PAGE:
Exploiting Feminism: An Interview with Stephanie Rothman (Part Two)

Yesterday, I shared the first part of an interview I did with feminist/exploitation filmmaker Stephanie Rothman. Today, I conclude the interview. But before I do, I wanted to share a few passages from my essay on Rothman which can be found in The Wow Climax. It sets up some of the issues we discuss below.

“I think films are a compromised and corrupted art form, a combination of business and art. And I think filmmakers who treat it completely as a business fail. A business-oriented film is too blatant. It must have something more. To me, films that succeed are those that are slightly corrupted, that attempt to be both business and art, knowing they can never be a full work of art and should never be a full work of business.”

— Roger Corman

Two women — one white and blonde, the other black and wearing an Afro — are harnessed to a plow, struggling to move forward through thick muck. Glistening sweat slides through their exposed cleavage and down their taunt, muscular thighs. Their expression is at once determined and humbled. They are dressed in tight cut-off jeans, halter tops tied off at the midriff, no bras and no shoes. Behind them, a man snarls, driving his human “cows.”

This disturbing image is the core icon on the advertisements for Terminal Island. In the same ad, we see a stereotypical image of the black “buck,” his broad chest bare, crushing a black woman’s head into the dirt with his foot, “Welcome to Terminal Island, Baby!” The promotional campaign for an exploitation film characteristically reduces the movie to its most sensationalistic images, images that make its desired audience want to see more. Terminal Island is being “exploited” as a film where one can see beautiful women “put in their place” by powerful men.

Another image circulates around Terminal Island — the only photograph I have been able to find of its director, Stephanie Rothman. Rothman, an attractive young woman with flowing black hair, is directing an early scene set in a television studio control-room. Her look is passionate, her expressive hands stretch wide, as she is delivering instructions to the actress who plays a documentary film maker in the movie. The actress bears more than a passing resemblance to Rothman herself. As a result, the image takes on a reflexive quality — the woman director as artist producing an image of the woman director. The caption alongside this Omni magazine article reads: “Terminal Island is consistent with her other films in that it is about several men and women who unite, then live together as friends and lovers without sexual distinctions being made, or infighting and petty jealousies developing. Her ideal world is one of equality and harmony.”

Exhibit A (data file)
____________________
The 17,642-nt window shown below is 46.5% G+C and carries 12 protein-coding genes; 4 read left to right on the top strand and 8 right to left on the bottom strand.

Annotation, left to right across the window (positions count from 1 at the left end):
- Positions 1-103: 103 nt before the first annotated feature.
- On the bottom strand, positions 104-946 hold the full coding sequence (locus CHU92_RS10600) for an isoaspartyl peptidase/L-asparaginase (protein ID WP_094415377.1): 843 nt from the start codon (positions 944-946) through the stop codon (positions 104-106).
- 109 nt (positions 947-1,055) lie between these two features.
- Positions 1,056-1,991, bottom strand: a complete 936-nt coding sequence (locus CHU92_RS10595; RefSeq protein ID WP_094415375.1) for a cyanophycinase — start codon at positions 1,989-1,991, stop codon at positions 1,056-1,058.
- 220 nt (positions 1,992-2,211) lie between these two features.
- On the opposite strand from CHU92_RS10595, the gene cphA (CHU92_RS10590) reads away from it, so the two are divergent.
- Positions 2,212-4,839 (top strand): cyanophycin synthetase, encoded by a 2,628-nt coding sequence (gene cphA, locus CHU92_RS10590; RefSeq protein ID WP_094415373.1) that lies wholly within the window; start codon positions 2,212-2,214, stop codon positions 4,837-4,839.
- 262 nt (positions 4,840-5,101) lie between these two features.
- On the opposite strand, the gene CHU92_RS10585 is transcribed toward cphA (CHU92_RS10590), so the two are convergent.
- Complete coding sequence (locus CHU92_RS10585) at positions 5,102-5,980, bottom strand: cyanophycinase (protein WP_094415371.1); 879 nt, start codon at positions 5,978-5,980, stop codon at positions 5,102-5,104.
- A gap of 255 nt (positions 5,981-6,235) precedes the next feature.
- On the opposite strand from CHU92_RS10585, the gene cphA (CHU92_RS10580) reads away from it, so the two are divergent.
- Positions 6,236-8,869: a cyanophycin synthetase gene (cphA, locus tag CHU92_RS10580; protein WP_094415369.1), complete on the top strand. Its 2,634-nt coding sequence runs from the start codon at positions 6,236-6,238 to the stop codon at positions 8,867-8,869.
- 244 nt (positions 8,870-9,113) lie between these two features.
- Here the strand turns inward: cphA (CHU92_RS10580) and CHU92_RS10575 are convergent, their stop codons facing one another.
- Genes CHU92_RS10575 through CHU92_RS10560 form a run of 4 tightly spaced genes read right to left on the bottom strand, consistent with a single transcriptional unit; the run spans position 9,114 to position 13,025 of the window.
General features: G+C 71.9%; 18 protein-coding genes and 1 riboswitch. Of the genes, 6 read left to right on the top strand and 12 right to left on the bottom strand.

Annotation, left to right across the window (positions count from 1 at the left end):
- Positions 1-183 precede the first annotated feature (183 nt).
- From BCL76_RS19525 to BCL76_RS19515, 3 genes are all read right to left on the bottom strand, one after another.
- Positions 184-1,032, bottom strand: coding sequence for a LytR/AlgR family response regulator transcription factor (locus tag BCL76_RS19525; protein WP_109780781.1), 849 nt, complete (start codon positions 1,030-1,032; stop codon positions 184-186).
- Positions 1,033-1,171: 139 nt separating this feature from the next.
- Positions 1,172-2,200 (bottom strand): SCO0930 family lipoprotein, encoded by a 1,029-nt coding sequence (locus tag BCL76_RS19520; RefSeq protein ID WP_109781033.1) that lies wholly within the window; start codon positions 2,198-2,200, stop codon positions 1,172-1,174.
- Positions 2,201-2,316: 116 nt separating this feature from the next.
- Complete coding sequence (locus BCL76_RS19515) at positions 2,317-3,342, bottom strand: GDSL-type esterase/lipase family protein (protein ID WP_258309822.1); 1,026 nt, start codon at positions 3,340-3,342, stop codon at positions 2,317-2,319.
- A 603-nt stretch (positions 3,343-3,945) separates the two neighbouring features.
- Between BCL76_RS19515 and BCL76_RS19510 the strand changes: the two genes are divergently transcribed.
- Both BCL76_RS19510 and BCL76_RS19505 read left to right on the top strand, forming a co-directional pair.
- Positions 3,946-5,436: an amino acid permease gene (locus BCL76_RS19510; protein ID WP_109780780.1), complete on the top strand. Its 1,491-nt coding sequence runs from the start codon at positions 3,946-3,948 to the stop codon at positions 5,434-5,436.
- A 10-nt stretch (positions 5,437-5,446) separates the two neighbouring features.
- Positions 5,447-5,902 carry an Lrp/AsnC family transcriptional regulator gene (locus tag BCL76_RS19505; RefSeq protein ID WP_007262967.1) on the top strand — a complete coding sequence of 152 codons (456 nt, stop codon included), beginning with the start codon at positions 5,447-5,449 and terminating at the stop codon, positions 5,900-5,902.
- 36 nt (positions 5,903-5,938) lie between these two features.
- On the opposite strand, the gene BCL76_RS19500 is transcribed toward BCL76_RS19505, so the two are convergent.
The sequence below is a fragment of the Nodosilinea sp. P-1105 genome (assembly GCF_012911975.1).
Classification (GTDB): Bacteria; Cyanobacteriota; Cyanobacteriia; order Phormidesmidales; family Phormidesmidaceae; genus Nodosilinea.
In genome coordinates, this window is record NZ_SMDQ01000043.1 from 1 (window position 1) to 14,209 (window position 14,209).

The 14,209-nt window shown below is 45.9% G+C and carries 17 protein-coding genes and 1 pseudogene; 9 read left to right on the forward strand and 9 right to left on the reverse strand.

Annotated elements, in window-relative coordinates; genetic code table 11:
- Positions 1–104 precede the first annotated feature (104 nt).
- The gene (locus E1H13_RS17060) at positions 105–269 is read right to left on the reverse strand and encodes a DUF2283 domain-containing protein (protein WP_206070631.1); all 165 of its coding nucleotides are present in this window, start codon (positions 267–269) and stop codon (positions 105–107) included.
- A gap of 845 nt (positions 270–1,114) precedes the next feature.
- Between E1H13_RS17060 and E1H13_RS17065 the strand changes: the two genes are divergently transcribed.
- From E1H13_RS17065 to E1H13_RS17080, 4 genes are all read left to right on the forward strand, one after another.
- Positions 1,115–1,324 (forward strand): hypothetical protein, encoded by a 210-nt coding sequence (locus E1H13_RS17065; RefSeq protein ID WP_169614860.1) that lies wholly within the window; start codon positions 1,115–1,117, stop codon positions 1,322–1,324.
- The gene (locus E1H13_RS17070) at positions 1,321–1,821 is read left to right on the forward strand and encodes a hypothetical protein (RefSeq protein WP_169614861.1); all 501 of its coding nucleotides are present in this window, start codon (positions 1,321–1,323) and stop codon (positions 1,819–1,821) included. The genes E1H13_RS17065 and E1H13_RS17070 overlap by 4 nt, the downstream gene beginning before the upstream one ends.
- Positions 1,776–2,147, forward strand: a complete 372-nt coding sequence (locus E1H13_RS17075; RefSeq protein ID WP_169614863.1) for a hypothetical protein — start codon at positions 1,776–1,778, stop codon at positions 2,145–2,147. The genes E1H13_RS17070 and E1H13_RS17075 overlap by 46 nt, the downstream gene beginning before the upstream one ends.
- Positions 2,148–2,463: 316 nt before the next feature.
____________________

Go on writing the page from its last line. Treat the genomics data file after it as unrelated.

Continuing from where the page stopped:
Omni identifies the elements in Terminal Island and the other Rothman films, such as Group Marriage (1972), The Velvet Vampire (1971) and The Working Girls (1973), which attracted feminist interest.

Omni‘s juxtaposition of these two images leaves unreconciled two contradictory accounts of the film’s politics and its audience appeals. Images of women as chattel compete with images of women as artists. Appeals to fantasies of male control compete with appeals to fantasies of “equality and harmony.” Any film which negotiates between these two competing discourses warrants closer consideration. Such films may help us to better understand the ideological fault-lines within the popular cinema.

As Christine Gledhill suggests, the political commitments of filmmakers often have to get “negotiated” through generic traditions for constructing stories and marketing appeals which sell those stories to demographically desirable audiences. Such “negotiations” produce ideological contradictions within the texts being sold, contradictions which, in turn, get “negotiated” by viewers seeking certain kinds of pleasures from going to the movies. In Rothman’s case, a further series of “negotiations” occurred amongst feminist critics: after an initial flurry of articles advancing her case as a feminist filmmaker, references to Rothman all but disappeared. A generation of critics schooled in Screen theory and in Laura Mulvey’s assault on “visual pleasure” found it difficult to resolve the ideological contradictions surrounding a feminist exploitation filmmaker. They stopped looking for signs of feminist resistance in such an unlikely place and recoiled with puritanical discomfort over her eroticized images. Rothman’s Terminal Island suggests the complexity of the “negotiations” which occur between feminist politics and popular entertainment within the marginal commercial space of the exploitation cinema.